farmworker

Supreme Court decision could mean increase in labor trafficking of farmworkers

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Law & Policy

A recent U.S. Supreme Court ruling on private property rights could now put migrant farmworkers at greater risk of labor trafficking.

In late June, the Supreme Court ruled 6-3 on the Cedar Point Nursery v Hassid case, deciding to uphold private property rights over organizing rights, thereby prohibiting California union organizers from fields and bunkhouses. In doing so, the court struck down a California rule that allowed union organizers to meet with farmworkers at their place of work.

In barring union organizers from accessing farms where they can speak with workers about their rights, many anti-trafficking and labor rights advocates fear that farmworkers will become increasingly isolated.

United Farmworkers of America told the justices that farmworkers are increasingly indigenous workers from Mexico who, in many cases do not speak, read, or write English or Spanish, and may be unaware of their rights and lack cell phones. Meeting with union organizers in-person was the most effective way to communicate with them.

“A lot of these workers are living in labor camps owned by the employer, are transported to and from their worksites, and these folks are isolated,” said Elizabeth Strater, United Farm Workers Director of Strategic Campaigns. “They never leave their employers’ property. In some instances, they are isolated by design.”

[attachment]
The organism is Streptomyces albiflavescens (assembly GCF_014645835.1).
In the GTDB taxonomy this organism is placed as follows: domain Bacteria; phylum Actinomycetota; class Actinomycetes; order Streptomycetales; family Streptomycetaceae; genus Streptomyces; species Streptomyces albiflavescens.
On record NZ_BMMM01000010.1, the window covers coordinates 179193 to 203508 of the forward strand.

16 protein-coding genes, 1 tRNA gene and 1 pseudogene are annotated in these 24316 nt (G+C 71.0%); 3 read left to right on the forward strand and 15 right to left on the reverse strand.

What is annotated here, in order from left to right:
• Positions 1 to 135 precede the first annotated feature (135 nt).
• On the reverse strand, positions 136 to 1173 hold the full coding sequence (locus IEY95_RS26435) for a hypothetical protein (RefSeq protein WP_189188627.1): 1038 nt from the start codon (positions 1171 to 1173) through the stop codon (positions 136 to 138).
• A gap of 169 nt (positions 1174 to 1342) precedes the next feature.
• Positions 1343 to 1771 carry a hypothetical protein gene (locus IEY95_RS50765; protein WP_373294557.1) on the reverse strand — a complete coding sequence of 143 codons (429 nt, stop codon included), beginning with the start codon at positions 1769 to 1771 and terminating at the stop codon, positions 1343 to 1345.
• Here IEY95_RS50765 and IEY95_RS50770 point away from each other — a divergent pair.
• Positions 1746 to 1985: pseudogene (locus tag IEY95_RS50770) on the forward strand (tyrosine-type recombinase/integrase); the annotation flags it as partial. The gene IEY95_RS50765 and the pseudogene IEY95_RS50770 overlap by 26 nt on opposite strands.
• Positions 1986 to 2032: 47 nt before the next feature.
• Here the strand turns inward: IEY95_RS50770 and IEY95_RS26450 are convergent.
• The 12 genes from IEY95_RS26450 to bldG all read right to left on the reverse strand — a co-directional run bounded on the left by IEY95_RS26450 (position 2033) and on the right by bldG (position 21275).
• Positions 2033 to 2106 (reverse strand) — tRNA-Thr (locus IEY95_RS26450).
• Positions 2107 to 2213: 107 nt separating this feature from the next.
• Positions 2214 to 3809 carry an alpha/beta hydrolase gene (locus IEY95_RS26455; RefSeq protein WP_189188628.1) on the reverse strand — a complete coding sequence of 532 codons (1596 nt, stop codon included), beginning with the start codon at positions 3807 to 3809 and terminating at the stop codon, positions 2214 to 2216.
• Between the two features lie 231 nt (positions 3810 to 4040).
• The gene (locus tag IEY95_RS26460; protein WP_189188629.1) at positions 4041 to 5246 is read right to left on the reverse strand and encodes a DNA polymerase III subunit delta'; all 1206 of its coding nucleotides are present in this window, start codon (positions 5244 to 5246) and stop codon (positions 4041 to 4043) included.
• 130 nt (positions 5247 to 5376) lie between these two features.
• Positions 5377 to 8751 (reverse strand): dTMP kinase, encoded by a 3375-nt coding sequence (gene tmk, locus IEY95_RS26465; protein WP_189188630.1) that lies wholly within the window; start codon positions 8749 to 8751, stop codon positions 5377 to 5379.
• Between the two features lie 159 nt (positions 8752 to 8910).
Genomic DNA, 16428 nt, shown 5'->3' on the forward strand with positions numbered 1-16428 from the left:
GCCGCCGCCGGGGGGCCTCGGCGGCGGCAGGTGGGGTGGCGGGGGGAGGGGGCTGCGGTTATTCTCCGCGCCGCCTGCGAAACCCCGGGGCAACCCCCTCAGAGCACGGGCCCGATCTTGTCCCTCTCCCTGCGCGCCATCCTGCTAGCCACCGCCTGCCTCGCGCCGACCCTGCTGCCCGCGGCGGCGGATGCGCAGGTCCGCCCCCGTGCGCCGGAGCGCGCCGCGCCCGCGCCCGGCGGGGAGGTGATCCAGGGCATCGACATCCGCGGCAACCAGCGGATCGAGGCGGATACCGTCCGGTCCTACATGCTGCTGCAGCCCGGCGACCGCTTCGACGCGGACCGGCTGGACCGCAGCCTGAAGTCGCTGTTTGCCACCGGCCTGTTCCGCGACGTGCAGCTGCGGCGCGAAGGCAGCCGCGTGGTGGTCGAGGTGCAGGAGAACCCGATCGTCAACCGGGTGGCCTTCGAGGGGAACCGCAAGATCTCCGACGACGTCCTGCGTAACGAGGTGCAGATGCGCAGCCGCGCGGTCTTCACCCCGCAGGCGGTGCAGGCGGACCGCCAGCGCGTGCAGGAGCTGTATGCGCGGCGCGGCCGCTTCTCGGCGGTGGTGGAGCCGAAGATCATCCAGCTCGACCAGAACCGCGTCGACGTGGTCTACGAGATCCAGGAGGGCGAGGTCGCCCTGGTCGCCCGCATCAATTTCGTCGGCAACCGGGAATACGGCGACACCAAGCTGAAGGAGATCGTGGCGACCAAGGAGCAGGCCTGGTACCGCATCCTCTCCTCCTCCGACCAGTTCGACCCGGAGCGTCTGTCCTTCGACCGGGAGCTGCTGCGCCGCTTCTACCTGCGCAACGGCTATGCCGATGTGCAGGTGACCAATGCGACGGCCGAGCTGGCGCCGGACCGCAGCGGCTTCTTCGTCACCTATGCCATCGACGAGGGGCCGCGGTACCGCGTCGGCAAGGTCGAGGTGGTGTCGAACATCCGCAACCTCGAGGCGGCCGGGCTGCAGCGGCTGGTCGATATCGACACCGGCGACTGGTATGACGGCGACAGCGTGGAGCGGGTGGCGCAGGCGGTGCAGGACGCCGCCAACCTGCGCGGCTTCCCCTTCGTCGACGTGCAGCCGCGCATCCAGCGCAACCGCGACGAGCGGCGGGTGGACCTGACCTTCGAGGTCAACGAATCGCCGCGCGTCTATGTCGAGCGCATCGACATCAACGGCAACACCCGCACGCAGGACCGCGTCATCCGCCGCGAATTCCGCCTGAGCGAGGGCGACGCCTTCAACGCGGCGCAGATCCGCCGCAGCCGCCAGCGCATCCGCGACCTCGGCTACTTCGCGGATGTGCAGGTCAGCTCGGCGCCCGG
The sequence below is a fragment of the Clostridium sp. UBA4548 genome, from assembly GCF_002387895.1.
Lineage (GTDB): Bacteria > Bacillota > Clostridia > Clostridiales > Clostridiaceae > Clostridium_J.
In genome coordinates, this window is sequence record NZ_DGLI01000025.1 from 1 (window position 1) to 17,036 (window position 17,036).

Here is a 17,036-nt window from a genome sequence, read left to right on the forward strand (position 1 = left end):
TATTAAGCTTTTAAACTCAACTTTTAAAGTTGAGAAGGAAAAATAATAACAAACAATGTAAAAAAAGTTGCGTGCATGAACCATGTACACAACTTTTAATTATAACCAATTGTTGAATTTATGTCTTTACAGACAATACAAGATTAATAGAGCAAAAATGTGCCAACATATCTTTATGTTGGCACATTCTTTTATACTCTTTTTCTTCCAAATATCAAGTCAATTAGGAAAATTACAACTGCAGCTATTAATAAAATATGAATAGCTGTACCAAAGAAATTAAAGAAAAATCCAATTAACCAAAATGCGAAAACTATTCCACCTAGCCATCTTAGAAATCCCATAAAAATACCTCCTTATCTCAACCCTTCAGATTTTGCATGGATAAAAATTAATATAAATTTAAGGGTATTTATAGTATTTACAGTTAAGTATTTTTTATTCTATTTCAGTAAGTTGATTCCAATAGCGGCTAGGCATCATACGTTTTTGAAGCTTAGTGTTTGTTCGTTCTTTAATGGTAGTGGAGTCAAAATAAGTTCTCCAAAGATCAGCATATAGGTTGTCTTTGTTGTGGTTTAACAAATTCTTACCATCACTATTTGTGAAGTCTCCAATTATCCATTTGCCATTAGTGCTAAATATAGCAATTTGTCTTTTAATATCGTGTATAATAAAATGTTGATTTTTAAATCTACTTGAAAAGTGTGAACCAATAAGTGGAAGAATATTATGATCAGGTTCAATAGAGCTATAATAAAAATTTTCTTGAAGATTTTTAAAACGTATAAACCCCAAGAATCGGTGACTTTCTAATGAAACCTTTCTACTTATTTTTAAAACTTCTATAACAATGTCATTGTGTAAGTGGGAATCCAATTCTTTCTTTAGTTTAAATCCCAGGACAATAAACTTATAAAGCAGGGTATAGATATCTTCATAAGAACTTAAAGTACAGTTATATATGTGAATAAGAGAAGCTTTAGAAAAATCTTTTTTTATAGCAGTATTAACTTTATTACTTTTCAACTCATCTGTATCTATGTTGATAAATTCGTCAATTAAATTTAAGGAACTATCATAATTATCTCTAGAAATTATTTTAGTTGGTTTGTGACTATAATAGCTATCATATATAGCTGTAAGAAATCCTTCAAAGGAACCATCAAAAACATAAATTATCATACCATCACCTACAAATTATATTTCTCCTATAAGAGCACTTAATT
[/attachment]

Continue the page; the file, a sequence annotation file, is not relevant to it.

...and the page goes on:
Cal Matters reports:

Labor trafficking is a form of human trafficking. It involves forcing or coercing someone to provide labor or services, such as picking produce in the fields or washing dishes in a restaurant.

California’s Department of Justice estimates that up to 17,500 trafficking victims are brought into the country annually. Men, women, entire families, and children as young as 5 years old have been found to be victims of labor trafficking in agriculture, working as migrant or seasonal farmworkers harvesting and packing crops or raising animals, according to the National Human Trafficking Hotline.

Given its enormous agricultural sector, Monterey County Deputy District Attorney Greg Peterson said the county is likely a leading county for labor trafficking. However, experts say it is significantly underreported and under-enforced in comparison to sex trafficking.

Derek Marsh, assistant director of Vanguard University’s Global Center for Women and Justice, explained that at least 80% of labor trafficking victims have come to the U.S. legally.

He says it is important for farmworkers to have regular contact with people, such as union organizers, who can identify signs of trafficking. “In my mind, the more eyes, the merrier,” he said. “It makes sure operations are transparent and they have informed employees.”

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